The answer, of course, is yes: they are after all, economists (who somehow, with no real world experience, determine the daily fate of billions of productive and capital-allocation decisions every day). But it is one thing for everyone to discuss the obvious anecdotally by the water cooler. It is something else for this verbal heresy to be printed in a "serious" publication. Such as Reuters, which today asks if "the Federal Reserve has watched the U.S. recession and painfully slow recovery through rose-colored glasses?" And answers: "A look at the U.S. central bank's economic forecasts over the past five years suggest it has." It then explains: "Since October 2007, when the Fed's policy committee began giving quarterly predictions for GDP growth and the jobless rate, the central bank has downgraded its nearer-term forecasts almost two-and-a-half times as often as it upgraded them. The gap between Wall Street's expectations for 2012 growth and the Fed's own current view points to yet another downgrade on Thursday, when policymakers wrap up a two-day meeting that has world financial markets rapt." It concludes: "The trend of back-pedaling shows how poorly the central bank has fared at reading the economic tea leaves, with the Fed's optimism a likely factor in policy decisions through the Great Recession and its fallout, economists say." In summary: the world's most ebullient and permabullish forecasters, who incidentally happen to constantly be wrong in their desperate attempts to affect the only thing that matters: consumer and investor sentiment and confidence via the increasingly irrelevant myth that are asset prices, happen to run the monetary world and "determine" just what the future looks like. Needless to say, if the Fed's presidents were actually employed in the private sector, they would have been fired ages ago. Only in a fiat world do they not only keep their jobs, but keep on running the world.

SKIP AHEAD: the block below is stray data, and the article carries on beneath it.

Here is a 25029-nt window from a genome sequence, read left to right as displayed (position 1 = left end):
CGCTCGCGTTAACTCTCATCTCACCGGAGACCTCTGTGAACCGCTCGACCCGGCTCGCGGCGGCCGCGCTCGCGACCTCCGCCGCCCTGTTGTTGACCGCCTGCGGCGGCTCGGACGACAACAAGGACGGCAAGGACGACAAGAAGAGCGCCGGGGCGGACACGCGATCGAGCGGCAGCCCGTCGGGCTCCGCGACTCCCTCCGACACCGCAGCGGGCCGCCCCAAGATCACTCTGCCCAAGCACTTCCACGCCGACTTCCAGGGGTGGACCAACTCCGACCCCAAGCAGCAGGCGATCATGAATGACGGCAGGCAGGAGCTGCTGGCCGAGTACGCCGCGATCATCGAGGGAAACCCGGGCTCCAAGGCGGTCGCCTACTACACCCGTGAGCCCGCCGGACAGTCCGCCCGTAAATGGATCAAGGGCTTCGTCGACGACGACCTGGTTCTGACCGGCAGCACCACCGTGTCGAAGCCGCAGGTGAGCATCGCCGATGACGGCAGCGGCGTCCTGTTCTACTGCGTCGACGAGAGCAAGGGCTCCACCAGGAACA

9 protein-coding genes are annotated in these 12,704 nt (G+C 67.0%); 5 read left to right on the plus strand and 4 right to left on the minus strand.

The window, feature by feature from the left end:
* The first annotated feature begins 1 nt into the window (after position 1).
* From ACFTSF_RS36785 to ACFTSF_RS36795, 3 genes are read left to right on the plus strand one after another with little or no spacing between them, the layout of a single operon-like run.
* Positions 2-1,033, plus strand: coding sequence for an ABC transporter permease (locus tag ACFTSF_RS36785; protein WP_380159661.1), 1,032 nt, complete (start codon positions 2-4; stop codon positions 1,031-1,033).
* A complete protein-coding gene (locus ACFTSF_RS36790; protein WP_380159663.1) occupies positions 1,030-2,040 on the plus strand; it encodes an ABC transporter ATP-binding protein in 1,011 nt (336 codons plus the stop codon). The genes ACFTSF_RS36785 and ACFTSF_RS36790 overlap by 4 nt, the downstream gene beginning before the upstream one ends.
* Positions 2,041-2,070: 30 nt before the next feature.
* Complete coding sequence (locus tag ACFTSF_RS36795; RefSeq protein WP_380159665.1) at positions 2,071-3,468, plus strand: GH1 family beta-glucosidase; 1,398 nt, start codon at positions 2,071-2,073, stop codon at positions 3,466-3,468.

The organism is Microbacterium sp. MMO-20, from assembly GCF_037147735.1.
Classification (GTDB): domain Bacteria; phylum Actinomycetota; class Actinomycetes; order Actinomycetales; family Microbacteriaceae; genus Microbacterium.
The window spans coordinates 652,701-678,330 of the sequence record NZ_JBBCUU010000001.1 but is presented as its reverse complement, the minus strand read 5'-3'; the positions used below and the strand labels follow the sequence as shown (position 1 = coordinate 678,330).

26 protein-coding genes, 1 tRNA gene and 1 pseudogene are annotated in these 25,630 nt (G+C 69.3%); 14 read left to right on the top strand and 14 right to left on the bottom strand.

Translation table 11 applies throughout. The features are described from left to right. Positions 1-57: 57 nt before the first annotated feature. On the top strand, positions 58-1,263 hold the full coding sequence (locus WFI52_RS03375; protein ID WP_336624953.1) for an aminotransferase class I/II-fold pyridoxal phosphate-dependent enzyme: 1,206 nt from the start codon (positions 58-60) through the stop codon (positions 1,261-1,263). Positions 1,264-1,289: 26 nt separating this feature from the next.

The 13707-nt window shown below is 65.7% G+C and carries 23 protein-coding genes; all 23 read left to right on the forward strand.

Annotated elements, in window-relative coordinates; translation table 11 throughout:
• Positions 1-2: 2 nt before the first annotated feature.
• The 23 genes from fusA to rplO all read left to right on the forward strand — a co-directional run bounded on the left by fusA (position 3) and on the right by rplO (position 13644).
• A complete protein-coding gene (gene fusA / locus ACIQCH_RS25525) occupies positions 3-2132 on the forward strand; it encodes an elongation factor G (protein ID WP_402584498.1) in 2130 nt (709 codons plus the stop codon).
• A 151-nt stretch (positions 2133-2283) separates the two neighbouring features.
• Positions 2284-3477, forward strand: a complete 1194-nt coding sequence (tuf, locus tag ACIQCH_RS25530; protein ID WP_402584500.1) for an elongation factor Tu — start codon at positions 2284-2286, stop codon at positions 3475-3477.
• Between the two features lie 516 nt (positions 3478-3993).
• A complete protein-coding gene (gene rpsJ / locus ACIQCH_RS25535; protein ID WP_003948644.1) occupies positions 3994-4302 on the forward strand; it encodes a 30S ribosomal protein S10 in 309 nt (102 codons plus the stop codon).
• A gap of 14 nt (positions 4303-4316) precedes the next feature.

Lakshman Achutan, ECRI (Economic Cycle Research Institute) made a recession call for the US on September 30, 2011 (and confirmed it multiple times since then). Gary Shilling, titling his August letter “Global Recession”, says “We are already in a global recession.” However, equity markets don’t think so, with the S&P 500 trading less than 10% away from a new all-time high. Only one side can be right. Could this be a repeat of October 2007, when the S&P 500 hit new all-time highs mere six weeks before the “Great Recession” began? Are so-called leading indicators, as used by the Conference Board, still reliable? Established leading indicators incorporate questionable input. While there is no perfect indicator, a combination of the ones tested here, weighed by accuracy, confidence and timeliness should produce a good reading. The higher-confidence indicators say that 2011 was a “close call”, but we are currently not in a recession. However, a lot of lower-confidence indicators are showing readings consistent with a severe recession.